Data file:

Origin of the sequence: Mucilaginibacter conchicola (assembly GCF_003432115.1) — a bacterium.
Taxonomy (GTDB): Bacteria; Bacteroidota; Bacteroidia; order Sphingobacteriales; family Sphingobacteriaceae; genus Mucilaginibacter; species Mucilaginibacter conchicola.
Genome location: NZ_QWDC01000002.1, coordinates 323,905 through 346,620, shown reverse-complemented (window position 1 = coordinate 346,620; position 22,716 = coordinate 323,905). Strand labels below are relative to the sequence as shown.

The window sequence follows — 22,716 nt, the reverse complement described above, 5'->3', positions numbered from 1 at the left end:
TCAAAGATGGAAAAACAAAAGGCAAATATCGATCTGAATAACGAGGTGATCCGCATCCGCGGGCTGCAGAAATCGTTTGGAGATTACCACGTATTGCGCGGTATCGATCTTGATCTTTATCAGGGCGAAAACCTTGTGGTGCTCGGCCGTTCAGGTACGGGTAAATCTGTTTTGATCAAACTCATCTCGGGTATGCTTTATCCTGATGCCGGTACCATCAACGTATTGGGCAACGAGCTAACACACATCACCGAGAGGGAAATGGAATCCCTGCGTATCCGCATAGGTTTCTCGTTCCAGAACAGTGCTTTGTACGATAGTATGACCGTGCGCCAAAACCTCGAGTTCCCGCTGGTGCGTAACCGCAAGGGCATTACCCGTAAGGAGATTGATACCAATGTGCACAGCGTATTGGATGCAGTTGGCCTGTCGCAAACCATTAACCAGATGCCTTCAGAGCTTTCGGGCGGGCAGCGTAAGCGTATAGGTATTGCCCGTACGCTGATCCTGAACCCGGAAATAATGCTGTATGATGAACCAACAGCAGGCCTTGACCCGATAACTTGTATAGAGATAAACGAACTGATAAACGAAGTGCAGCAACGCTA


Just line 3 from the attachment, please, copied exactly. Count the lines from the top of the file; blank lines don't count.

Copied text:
Genome location: NZ_QWDC01000002.1, coordinates 323,905 through 346,620, shown reverse-complemented (window position 1 = coordinate 346,620; position 22,716 = coordinate 323,905). Strand labels below are relative to the sequence as shown.